Dec 20, 2008

Business - Bush throws lifeline to U.S. automakers

President George W. Bush bailed out U.S. automakers on Friday with $17.4 billion in emergency loans as he sought to stave off a collapse that would have cost hundreds of thousands of jobs.

Bush, seeking to bolster his legacy and bucking some fellow Republicans who would prefer the car industry to deal with its problems without government aid, said it would be irresponsible in a time of economic crisis to let carmakers die.

The government will offer up to $17.4 billion in loans to the U.S. automakers, reeling from a slump in consumer demand, and expects General Motors and Chrysler LLC to access the money immediately. The White House said the loan agreements had been signed.

Ford Motor Co , the other firm in Detroit's storied Big Three, said its liquidity was adequate for now and it did not need a loan at this point.

"If we were to allow the free market to take its course now, it would almost certainly lead to disorderly bankruptcy and liquidation for the automakers," Bush said, warning that to do nothing would deepen and prolong the U.S. recession.

U.S. stocks rose on the news of the lifeline to the sector, with GM shares jumping 10.9 percent.

The White House moved on its own after Republicans in the Democratic-controlled U.S. Congress blocked a deal last week. That plan followed weeks of negotiations that included desperate pleas on Capitol Hill from the auto chiefs.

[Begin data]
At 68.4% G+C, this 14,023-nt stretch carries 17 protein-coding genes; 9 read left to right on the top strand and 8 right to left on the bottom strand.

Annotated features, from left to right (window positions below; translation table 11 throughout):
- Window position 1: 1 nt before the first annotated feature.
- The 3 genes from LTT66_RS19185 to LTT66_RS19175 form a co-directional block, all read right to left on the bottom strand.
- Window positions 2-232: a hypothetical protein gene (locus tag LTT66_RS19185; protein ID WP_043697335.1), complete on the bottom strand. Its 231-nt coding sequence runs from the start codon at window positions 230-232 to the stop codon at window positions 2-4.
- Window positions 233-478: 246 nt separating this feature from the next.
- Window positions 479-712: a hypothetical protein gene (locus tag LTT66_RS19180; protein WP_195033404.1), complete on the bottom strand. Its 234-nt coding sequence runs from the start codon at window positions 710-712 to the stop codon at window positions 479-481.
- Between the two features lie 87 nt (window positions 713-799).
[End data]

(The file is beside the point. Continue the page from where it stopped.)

Some $13.4 billion of the total package will be made available in December and January from a $700 billion Wall Street bailout fund originally designed to rescue struggling financial institutions.

Bush attached a string of conditions to the three-year loans and set a deadline of March 31 for the companies to prove they can restructure enough to ensure their survival or have the loans called back.

But the White House opted against a "car czar" proposal that was a cornerstone of the failed bailout efforts in Congress, and handed oversight responsibility to Treasury Secretary Henry Paulson instead.

"We don't think that's something that we should impose ... just for 31 days when the next administration may or may not have a different view about how they want to handle it," deputy White House chief of staff Joel Kaplan said.

Democratic President-elect Barack Obama, who takes over from Bush on Jan. 20 and will inherit the handling of the deal, welcomed the loan move as a necessary step. But he said he wanted to make sure workers did not bear the brunt of the restructuring.

"My top priority in this administration is to create 2.5 million new jobs and I want some of those jobs to be in the auto industry," Obama said at a news conference.

Obama has been calling for short-term loans to the sector based on steps toward long-term viability.


Other Democrats and the main auto labor union assailed the deal as unfair, saying workers were going to have to concede too much.

One provision in the loan terms on worker pay brought protests from the United Auto Workers union, and then a change in wording by the U.S. Treasury. The Treasury altered the wording of the terms for automakers to seek reductions in wages and benefits to levels "competitive with" Japanese rivals.

Under wording released earlier in the day, the Treasury said it would require reductions to levels "equal to" average compensation paid per hour and employee by Toyota Motor Corp, Nissan Motor Co and Honda Motor Corp in the United States.

The change was described as a correction of a grammatical error by a Treasury spokeswoman.

GM CEO Rick Wagoner said the company would now focus on fully implementing its restructuring plan and was confident of meeting the government's requirements.